The vertebral body is generally shaped like a short cylinder. This cylindrical shape is modified depending upon where in the spine it is located, i.e. cervical, thoracic or lumbar. (The same is also true of the other parts of the vertebra; for example, the spinous processes on the back of cervical vertebrae are more elongated than those of the lumbar spine.) The bodies of the lumbar vertebrae are thicker and stronger than thoracic and cervical vertebrae.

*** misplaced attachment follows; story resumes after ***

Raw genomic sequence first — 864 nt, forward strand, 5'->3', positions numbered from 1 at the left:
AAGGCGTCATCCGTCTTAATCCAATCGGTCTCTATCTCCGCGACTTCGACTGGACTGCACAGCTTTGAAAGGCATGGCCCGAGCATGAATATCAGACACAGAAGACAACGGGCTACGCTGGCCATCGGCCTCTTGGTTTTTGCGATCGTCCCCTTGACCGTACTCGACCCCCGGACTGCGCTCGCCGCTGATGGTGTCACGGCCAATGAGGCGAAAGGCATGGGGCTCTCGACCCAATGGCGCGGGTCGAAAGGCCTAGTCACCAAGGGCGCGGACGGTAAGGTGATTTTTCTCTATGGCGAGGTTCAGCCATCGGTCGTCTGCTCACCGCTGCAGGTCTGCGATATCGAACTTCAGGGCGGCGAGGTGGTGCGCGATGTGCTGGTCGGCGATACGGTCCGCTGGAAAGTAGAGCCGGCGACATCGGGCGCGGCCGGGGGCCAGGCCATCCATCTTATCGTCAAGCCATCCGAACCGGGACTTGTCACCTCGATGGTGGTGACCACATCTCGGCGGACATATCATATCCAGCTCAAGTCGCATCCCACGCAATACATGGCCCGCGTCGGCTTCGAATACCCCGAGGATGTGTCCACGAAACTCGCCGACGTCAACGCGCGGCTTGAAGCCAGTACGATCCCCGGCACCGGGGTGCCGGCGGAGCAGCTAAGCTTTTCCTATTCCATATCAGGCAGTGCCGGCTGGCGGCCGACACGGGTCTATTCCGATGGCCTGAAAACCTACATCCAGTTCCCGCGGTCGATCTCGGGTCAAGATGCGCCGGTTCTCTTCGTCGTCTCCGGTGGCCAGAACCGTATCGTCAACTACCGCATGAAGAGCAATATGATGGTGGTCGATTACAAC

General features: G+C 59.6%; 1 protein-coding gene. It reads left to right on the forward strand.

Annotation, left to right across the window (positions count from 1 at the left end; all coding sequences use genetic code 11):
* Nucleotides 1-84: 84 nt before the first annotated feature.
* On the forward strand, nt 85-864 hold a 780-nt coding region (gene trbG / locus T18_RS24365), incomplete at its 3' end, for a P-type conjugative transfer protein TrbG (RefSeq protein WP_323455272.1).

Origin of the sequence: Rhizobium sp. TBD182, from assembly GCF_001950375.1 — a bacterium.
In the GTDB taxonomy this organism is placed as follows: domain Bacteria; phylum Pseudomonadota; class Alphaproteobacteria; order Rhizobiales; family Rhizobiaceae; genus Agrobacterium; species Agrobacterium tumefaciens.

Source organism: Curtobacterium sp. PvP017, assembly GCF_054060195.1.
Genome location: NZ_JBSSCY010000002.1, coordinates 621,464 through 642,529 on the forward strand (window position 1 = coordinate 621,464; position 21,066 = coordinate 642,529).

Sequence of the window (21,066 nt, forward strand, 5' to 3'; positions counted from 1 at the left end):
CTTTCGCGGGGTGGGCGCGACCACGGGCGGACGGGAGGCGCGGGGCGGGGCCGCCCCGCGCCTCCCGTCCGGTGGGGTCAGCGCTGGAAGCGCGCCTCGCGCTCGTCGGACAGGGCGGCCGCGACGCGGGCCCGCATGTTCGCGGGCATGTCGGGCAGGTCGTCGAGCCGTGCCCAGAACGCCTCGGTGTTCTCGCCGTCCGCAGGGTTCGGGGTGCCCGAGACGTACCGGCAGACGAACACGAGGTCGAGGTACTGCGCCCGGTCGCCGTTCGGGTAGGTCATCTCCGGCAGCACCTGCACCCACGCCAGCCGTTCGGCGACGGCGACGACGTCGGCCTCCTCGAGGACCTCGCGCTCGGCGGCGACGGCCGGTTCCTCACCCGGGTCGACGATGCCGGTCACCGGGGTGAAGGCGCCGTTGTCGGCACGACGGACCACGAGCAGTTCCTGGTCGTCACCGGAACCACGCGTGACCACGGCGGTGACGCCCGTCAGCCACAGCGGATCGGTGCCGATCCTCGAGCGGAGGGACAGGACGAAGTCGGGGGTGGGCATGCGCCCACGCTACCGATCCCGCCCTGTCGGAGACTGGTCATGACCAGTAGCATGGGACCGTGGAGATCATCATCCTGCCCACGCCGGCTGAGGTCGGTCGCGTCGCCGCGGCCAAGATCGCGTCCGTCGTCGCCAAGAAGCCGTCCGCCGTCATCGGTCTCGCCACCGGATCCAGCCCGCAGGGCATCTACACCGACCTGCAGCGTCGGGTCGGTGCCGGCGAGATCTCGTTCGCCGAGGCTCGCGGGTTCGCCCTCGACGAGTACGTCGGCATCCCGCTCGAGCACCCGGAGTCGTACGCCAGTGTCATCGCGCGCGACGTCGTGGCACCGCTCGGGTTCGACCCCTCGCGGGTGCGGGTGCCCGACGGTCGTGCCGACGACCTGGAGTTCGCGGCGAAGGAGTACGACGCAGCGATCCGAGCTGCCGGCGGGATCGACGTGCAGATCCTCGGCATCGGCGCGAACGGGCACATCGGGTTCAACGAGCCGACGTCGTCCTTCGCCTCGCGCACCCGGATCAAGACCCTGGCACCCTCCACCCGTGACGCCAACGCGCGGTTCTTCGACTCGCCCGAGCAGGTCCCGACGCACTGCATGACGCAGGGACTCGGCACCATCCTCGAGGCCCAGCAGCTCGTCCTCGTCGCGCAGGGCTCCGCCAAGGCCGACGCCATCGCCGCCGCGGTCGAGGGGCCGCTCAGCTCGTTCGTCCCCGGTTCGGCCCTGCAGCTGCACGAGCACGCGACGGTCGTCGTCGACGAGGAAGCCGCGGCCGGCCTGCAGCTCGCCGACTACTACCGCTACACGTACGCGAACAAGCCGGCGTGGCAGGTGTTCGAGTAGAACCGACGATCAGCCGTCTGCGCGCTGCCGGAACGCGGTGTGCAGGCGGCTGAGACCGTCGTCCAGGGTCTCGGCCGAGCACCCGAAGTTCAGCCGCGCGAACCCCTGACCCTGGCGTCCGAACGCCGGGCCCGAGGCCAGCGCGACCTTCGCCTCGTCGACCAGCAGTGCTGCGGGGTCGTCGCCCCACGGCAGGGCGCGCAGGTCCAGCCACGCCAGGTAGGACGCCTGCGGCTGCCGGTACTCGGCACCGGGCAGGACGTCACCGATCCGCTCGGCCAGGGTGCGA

The vertebral bodies of the spine stack up on one another to create the vertebral column. The vertebral bodies help provide important support for sitting, standing, walking and other movements. Between the vertebral bodies are the intervertebral disks, providing cushioning and shock absorption.
The vertebral bodies also provide (along with other parts of the vertebra) the boundaries for the spaces through which the spinal cord travels, as well as branching nerves that exit the spine on their way to all parts of the body.